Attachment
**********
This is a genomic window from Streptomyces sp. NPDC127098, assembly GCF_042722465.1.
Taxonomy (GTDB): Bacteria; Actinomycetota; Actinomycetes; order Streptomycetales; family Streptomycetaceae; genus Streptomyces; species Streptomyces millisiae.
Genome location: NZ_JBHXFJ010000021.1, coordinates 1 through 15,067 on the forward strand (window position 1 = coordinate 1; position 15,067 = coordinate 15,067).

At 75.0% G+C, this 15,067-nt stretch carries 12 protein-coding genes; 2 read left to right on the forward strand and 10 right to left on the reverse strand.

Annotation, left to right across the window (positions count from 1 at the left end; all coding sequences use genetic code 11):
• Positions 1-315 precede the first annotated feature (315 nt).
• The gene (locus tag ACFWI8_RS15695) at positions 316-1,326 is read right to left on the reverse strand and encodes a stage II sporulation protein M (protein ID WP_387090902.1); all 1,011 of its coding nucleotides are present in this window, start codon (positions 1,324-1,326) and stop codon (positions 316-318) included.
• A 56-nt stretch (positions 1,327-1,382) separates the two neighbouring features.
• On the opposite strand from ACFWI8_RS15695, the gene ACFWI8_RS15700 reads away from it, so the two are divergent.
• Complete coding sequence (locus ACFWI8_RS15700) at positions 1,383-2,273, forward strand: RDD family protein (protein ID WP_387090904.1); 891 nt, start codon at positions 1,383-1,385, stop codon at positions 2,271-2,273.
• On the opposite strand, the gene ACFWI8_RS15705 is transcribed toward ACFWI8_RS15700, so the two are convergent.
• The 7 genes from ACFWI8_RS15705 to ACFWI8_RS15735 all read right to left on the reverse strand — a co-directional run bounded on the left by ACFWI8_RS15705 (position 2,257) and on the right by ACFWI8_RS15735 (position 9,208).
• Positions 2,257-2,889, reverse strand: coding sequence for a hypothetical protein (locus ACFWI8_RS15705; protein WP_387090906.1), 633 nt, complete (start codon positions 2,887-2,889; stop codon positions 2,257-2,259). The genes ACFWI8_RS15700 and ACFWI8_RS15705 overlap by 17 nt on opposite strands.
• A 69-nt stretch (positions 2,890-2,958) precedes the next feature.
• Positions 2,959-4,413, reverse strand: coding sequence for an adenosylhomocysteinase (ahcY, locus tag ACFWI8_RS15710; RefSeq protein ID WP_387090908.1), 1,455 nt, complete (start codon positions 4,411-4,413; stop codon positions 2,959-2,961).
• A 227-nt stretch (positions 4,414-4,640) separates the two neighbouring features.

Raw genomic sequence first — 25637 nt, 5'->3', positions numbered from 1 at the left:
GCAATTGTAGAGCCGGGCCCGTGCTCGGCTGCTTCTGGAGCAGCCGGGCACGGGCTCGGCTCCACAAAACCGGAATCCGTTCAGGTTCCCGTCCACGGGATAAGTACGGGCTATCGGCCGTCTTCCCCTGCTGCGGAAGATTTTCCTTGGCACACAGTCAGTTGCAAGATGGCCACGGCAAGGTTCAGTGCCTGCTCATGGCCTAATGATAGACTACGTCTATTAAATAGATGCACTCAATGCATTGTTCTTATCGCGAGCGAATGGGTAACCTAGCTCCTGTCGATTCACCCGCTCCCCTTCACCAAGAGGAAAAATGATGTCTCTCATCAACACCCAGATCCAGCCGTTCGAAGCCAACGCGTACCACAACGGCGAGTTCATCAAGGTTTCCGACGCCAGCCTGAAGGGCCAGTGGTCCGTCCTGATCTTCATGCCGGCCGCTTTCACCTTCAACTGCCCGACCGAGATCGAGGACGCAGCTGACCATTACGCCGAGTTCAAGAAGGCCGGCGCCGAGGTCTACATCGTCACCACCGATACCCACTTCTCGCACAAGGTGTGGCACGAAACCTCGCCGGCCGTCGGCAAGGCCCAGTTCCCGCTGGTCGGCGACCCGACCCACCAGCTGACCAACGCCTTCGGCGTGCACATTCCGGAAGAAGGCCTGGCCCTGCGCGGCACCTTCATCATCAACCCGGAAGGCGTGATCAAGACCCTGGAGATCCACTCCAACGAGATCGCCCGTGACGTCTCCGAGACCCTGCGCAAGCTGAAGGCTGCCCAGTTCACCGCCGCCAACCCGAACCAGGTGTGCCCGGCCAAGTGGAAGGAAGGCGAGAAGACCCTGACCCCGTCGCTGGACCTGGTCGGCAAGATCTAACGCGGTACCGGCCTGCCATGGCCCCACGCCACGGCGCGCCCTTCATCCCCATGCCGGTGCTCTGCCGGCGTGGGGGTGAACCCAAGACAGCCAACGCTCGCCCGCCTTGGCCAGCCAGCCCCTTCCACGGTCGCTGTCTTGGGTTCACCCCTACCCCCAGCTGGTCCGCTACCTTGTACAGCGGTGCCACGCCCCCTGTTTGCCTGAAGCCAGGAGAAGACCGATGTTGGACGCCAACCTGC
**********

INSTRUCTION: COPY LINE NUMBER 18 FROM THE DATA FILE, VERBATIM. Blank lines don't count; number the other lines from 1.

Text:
GCAATTGTAGAGCCGGGCCCGTGCTCGGCTGCTTCTGGAGCAGCCGGGCACGGGCTCGGCTCCACAAAACCGGAATCCGTTCAGGTTCCCGTCCACGGGATAAGTACGGGCTATCGGCCGTCTTCCCCTGCTGCGGAAGATTTTCCTTGGCACACAGTCAGTTGCAAGATGGCCACGGCAAGGTTCAGTGCCTGCTCATGGCCTAATGATAGACTACGTCTATTAAATAGATGCACTCAATGCATTGTTCTTATCGCGAGCGAATGGGTAACCTAGCTCCTGTCGATTCACCCGCTCCCCTTCACCAAGAGGAAAAATGATGTCTCTCATCAACACCCAGATCCAGCCGTTCGAAGCCAACGCGTACCACAACGGCGAGTTCATCAAGGTTTCCGACGCCAGCCTGAAGGGCCAGTGGTCCGTCCTGATCTTCATGCCGGCCGCTTTCACCTTCAACTGCCCGACCGAGATCGAGGACGCAGCTGACCATTACGCCGAGTTCAAGAAGGCCGGCGCCGAGGTCTACATCGTCACCACCGATACCCACTTCTCGCACAAGGTGTGGCACGAAACCTCGCCGGCCGTCGGCAAGGCCCAGTTCCCGCTGGTCGGCGACCCGACCCACCAGCTGACCAACGCCTTCGGCGTGCACATTCCGGAAGAAGGCCTGGCCCTGCGCGGCACCTTCATCATCAACCCGGAAGGCGTGATCAAGACCCTGGAGATCCACTCCAACGAGATCGCCCGTGACGTCTCCGAGACCCTGCGCAAGCTGAAGGCTGCCCAGTTCACCGCCGCCAACCCGAACCAGGTGTGCCCGGCCAAGTGGAAGGAAGGCGAGAAGACCCTGACCCCGTCGCTGGACCTGGTCGGCAAGATCTAACGCGGTACCGGCCTGCCATGGCCCCACGCCACGGCGCGCCCTTCATCCCCATGCCGGTGCTCTGCCGGCGTGGGGGTGAACCCAAGACAGCCAACGCTCGCCCGCCTTGGCCAGCCAGCCCCTTCCACGGTCGCTGTCTTGGGTTCACCCCTACCCCCAGCTGGTCCGCTACCTTGTACAGCGGTGCCACGCCCCCTGTTTGCCTGAAGCCAGGAGAAGACCGATGTTGGACGCCAACCTGC